@Pete, Did you get your answer? It’s a very valid point and I’m facing the same problem!

I am also interested in working with hours.

When a calendar event is being created, I want the end date/time to automatically populate to 1.5 hours after the start date/time. Seems simple, but haven’t found a formula for this yet.

Thanks.

@Triston

Check out this blog post :-

http://blog.pentalogic.net/2009/09/setting-default-duration-for-new-calender-events/

@Pete & @Chris – I think you are pushing the boundaries of what SharePoint formulas can do.

Depending on your need you could do the calculation client side using JavaScript :-

http://pathtosharepoint.wordpress.com/2008/08/25/a-countdown-for-tasks-lists/

[...] asked in another post: “When a calendar event is being created, I want the end date/time to automatically populate [...]

What about when you have due dates that are 30, 45, or even 60 days out? How do you address the multiple weekends?

Nevermind figured it out !!!!!

[...] I do that? Well I found a great post Working Days, Weekdays and Holidays in SharePoint Calculated Columns that describes how the WEEKDAY formula works and understood that I just needed to change my [...]

[...] My inspiration came from this blog: http://blog.pentalogic.net/2008/11/working-days-weekdays-holidays-sharepoint-calculated-columns/ [...]

To work with hours simple divide by 24.

Eg. = [MyDatetimeColumn] + 3/24

Adds 3 hours.

@Damo – I’ve written about that here – SharePoint Calculated Columns – adding hours to a date field

I blogged about calculating total hours, holiday hours working hours and non-working hours here:

http://www.spindepth.com/2010/06/calculating-business-hours-in.html

Basically its too difficult to do all this with calculated columns, so I have a content editor web part that has a button that uses javascript to update a list’s calculations, kind of like a refresh button.

Is 5 business days out this formula?

=IF(WEEKDAY(Today)>5,Today+7,IF(WEEKDAY(Today)>1,Today+6,Today+7))

@Dave – you don’t need to do that. 5 working days always has 2 weekends in it so you can just use [Date]+7 – see “If your due dates are always a multiple of 5″ above.

Also – be sure you understand why you can only use Today in the default value section and not other calculated columns.

This is what I used to calculate weekdays:

Calculating the number of weekdays between dates:

=IF(AND((WEEKDAY([Date Completed],2))1),(((DATEDIF([Date Received],[Date Completed],”D”)+1))-(FLOOR((DATEDIF([Date Received],[Date Completed],”D”)+1)/7,1)*2)-2),(((DATEDIF([Date Received],[Date Completed],”D”)+1))-(FLOOR((DATEDIF([Date Received],[Date Completed],”D”)+1)/7,1)*2)))

Date Recevied = 05/11/2010 (wednesday), Date Completed = 05/16/2011 (Monday) Formula returns 4

If you want to this number to show the weekdays that have passed between the dates, add a -1 to the end of the formula.

=IF(AND((WEEKDAY([Date Completed],2))1),(((DATEDIF([Date Received],[Date Completed],”D”)+1))-(FLOOR((DATEDIF([Date Received],[Date Completed],”D”)+1)/7,1)*2)-2),(((DATEDIF([Date Received],[Date Completed],”D”)+1))-(FLOOR((DATEDIF([Date Received],[Date Completed],”D”)+1)/7,1)*2)))-1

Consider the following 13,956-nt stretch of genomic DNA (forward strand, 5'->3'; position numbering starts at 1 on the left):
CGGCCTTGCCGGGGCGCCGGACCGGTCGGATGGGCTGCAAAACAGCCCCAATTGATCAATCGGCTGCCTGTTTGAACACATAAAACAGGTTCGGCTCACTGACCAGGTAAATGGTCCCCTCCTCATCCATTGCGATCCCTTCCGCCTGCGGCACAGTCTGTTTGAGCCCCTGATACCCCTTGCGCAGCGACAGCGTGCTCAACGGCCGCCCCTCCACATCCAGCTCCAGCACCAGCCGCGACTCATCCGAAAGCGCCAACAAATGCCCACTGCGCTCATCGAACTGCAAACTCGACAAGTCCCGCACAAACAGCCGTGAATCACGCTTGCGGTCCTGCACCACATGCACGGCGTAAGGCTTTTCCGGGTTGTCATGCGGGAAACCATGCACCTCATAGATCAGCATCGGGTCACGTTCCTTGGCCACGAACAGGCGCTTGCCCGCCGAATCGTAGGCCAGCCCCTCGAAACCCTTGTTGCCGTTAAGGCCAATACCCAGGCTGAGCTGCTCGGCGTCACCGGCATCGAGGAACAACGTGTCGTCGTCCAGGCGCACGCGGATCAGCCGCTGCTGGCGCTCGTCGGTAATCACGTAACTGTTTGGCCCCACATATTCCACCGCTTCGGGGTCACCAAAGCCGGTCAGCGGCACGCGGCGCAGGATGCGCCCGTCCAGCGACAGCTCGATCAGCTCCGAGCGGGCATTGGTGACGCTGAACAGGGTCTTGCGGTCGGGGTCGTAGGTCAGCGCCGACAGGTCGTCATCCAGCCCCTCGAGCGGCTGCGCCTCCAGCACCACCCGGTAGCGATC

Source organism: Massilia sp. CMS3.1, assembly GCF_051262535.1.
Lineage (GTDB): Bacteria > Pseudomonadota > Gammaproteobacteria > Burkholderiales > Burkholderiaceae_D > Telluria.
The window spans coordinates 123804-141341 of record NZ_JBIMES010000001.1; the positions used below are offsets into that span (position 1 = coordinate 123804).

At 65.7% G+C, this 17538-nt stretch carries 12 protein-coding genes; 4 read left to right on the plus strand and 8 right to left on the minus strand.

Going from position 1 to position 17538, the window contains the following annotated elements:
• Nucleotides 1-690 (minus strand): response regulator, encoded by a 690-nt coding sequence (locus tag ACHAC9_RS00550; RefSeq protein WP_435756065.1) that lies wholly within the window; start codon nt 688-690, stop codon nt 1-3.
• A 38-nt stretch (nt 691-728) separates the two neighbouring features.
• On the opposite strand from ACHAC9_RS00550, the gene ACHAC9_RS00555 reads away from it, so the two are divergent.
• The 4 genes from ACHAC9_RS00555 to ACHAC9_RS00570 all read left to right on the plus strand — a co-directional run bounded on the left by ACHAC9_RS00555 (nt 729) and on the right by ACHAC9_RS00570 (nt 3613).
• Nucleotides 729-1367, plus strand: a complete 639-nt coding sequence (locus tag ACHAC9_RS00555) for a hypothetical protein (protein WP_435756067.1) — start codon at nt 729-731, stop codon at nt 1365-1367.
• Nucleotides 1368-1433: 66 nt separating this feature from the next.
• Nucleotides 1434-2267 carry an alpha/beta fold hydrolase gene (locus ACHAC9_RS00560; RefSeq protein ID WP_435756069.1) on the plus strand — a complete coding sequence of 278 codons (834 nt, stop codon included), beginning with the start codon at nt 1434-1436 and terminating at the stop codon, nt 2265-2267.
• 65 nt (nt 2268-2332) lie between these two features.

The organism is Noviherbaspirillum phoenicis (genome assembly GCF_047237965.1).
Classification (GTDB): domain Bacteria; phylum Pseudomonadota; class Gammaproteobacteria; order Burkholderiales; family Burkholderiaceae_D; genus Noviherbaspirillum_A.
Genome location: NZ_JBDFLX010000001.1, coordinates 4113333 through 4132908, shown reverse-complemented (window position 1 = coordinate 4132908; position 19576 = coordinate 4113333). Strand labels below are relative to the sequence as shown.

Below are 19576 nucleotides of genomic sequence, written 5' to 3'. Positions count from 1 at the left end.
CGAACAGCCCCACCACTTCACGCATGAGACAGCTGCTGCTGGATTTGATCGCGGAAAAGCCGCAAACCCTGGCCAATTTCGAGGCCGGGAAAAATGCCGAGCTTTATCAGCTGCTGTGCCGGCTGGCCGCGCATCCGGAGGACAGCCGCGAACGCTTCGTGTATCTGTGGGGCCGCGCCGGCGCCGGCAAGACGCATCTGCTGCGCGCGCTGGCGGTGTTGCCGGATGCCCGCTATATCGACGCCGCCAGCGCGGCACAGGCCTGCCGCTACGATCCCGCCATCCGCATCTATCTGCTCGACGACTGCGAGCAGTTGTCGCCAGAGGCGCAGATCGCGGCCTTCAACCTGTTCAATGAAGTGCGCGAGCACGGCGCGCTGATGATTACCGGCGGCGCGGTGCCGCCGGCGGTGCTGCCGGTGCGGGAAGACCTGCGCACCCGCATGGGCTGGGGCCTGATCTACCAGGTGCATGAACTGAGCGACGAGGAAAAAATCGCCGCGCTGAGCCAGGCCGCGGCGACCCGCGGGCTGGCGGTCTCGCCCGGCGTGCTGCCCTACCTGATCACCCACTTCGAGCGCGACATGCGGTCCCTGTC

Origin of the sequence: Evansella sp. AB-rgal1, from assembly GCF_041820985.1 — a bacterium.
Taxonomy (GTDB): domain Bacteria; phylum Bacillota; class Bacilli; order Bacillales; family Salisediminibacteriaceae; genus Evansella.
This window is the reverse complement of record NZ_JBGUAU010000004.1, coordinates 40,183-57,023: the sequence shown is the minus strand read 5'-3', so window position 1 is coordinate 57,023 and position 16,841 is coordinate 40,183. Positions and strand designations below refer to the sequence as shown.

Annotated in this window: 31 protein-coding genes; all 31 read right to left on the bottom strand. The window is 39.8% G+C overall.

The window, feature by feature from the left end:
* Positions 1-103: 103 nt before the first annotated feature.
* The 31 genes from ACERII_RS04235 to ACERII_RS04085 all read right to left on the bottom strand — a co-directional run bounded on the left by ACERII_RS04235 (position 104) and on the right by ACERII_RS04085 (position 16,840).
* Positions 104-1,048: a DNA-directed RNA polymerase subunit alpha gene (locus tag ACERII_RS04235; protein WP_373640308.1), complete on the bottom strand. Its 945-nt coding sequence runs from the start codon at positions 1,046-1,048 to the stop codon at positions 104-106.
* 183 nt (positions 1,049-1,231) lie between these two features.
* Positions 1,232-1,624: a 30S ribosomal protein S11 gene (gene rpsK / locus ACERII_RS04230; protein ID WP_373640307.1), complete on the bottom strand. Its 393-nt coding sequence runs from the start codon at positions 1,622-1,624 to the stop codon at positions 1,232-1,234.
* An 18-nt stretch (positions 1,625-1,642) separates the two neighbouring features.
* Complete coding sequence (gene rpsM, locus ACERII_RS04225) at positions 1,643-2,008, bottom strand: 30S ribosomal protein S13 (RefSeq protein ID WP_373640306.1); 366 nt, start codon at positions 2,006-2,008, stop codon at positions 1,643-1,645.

Date Recevied = 05/11/2010 (wednesday), Date Completed = 05/16/2011 (Monday) Formula returns 3

Hi Ryan,

I used the formula to calculate the number of days passed and keep getting an error “#num!”. I think that means I am getting zero “0″. How can I fix it?

I augmented the initial formula to fit my sharepoint list as follows:

=(DATEDIF([PRF Completion],[SOW Submitted],”d”))-INT(DATEDIF([PRF Completion],[SOW Submitted],”d”)/7)*2-IF((WEEKDAY([SOW Submitted])-WEEKDAY([PRF Completion]))>0,2,0)+2

Can you help?

Hi Stacey – I can see that the quotes are not quite the right ones – e.g. ” is different to ” (shift + 2 for most people) but not sure if this is just from putting the formula in a comment.

What I would do to troubleshooting this is to break it down into the individual parts and put each one into a column on its own, this should lead you to which part of the formula is wrong. Also check that your fields [SOW Submitted] [PRF Completion] etc are all DateTime fields and have something in. Good luck!

Hello:

I am using Sharepoint 3.0 to run a project.

I want to create a webpart that will show the number of workdays remaining on the project. I need to exclude weekends and a certain number of holidays.

Could you provide me the code to do that or any articles on the web to show me how to do it. I have searched and not found anything. I am new to learning how to use sharepoint.

Thank you for your time

Jeff

how will adding 10 business days formula look like?

I am trying to figure out 10 working or business days from a column. and return the date not number.

received to date to calculate estimated date to ship (10 business days)

@Jason – see above in the post where I explain “If your due dates are always a multiple of 5 (e.g. 5,10,15) working days then your job is easier as you will always have 2 weekend days involved so you can just add 7,14,21 etc using =[Field]+7″ So +10 week days will always be [Date]+14